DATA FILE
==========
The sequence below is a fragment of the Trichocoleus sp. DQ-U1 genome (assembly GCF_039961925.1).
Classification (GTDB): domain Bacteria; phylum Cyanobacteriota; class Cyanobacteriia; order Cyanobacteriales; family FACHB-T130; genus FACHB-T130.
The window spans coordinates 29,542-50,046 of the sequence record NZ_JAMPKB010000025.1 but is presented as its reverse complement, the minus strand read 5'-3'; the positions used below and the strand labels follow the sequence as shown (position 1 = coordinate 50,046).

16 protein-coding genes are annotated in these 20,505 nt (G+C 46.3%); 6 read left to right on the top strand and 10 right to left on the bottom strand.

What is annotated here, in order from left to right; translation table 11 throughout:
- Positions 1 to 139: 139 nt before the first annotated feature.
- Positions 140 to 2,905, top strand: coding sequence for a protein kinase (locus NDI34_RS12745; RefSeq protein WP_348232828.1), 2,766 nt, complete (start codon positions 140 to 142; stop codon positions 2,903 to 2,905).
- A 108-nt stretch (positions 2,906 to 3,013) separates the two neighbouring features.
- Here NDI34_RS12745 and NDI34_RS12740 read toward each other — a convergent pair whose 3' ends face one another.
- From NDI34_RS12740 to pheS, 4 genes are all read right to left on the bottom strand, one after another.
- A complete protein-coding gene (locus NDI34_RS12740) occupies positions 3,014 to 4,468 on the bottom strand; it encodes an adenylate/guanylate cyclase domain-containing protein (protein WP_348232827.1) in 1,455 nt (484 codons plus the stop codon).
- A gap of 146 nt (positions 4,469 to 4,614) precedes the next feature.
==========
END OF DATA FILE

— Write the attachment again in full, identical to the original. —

The sequence below is a fragment of the Trichocoleus sp. DQ-U1 genome (assembly GCF_039961925.1).
Classification (GTDB): domain Bacteria; phylum Cyanobacteriota; class Cyanobacteriia; order Cyanobacteriales; family FACHB-T130; genus FACHB-T130.
The window spans coordinates 29,542-50,046 of the sequence record NZ_JAMPKB010000025.1 but is presented as its reverse complement, the minus strand read 5'-3'; the positions used below and the strand labels follow the sequence as shown (position 1 = coordinate 50,046).

16 protein-coding genes are annotated in these 20,505 nt (G+C 46.3%); 6 read left to right on the top strand and 10 right to left on the bottom strand.

What is annotated here, in order from left to right; translation table 11 throughout:
- Positions 1 to 139: 139 nt before the first annotated feature.
- Positions 140 to 2,905, top strand: coding sequence for a protein kinase (locus NDI34_RS12745; RefSeq protein WP_348232828.1), 2,766 nt, complete (start codon positions 140 to 142; stop codon positions 2,903 to 2,905).
- A 108-nt stretch (positions 2,906 to 3,013) separates the two neighbouring features.
- Here NDI34_RS12745 and NDI34_RS12740 read toward each other — a convergent pair whose 3' ends face one another.
- From NDI34_RS12740 to pheS, 4 genes are all read right to left on the bottom strand, one after another.
- A complete protein-coding gene (locus NDI34_RS12740) occupies positions 3,014 to 4,468 on the bottom strand; it encodes an adenylate/guanylate cyclase domain-containing protein (protein WP_348232827.1) in 1,455 nt (484 codons plus the stop codon).
- A gap of 146 nt (positions 4,469 to 4,614) precedes the next feature.